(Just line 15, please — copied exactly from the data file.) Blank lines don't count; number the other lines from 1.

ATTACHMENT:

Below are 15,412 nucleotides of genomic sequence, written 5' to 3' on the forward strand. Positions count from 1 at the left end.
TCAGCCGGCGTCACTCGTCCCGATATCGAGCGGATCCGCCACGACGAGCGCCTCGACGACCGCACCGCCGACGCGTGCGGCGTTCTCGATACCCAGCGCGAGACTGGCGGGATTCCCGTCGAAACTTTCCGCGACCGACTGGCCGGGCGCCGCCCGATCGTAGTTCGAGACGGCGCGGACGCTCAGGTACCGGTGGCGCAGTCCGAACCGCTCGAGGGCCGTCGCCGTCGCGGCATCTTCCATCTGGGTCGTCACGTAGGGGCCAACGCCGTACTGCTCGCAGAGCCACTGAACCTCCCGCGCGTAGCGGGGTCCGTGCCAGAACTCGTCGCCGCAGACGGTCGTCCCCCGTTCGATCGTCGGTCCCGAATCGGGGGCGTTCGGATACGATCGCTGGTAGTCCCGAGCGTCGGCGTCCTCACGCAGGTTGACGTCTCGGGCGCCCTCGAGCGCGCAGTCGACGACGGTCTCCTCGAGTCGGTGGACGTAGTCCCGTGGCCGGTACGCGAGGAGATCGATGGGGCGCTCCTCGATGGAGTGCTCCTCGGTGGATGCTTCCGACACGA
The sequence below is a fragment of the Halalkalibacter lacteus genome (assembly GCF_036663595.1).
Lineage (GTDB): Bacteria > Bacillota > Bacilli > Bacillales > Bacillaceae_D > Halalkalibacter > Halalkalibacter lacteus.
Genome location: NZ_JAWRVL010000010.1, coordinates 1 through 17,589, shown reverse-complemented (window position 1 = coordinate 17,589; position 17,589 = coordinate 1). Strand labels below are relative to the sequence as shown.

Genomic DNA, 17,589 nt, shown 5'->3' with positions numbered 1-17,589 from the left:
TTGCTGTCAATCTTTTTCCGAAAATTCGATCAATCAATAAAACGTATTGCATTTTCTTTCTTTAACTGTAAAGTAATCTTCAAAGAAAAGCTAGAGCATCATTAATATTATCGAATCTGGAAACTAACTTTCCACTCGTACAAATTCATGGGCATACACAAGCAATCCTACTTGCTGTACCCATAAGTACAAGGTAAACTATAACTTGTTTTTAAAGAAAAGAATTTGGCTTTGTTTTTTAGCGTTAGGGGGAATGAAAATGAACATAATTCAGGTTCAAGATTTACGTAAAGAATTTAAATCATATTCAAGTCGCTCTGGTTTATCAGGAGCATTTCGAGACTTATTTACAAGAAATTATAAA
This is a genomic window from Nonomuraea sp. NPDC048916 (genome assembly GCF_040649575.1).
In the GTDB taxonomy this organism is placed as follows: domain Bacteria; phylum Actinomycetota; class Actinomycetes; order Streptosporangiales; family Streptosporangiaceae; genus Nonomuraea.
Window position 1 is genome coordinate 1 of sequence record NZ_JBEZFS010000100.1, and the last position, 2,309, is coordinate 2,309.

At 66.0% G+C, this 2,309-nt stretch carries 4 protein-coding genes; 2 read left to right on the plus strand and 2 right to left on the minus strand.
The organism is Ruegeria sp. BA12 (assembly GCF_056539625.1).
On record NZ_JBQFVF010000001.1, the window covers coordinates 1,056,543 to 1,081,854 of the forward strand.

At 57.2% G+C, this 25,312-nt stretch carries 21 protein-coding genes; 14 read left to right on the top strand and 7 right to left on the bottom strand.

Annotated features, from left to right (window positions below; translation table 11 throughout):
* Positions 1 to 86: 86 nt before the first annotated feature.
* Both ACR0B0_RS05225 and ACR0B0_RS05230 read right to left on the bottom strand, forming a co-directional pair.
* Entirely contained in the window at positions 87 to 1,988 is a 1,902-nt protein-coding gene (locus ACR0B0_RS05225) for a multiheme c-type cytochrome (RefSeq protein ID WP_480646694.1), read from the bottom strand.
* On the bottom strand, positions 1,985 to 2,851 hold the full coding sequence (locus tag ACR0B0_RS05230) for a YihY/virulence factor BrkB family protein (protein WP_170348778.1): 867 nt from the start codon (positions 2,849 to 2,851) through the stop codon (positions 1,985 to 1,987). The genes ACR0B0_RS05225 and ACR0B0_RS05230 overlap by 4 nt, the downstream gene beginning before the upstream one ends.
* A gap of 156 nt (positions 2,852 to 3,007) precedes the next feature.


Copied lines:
Annotated features, from left to right (window positions below; translation table 11 throughout):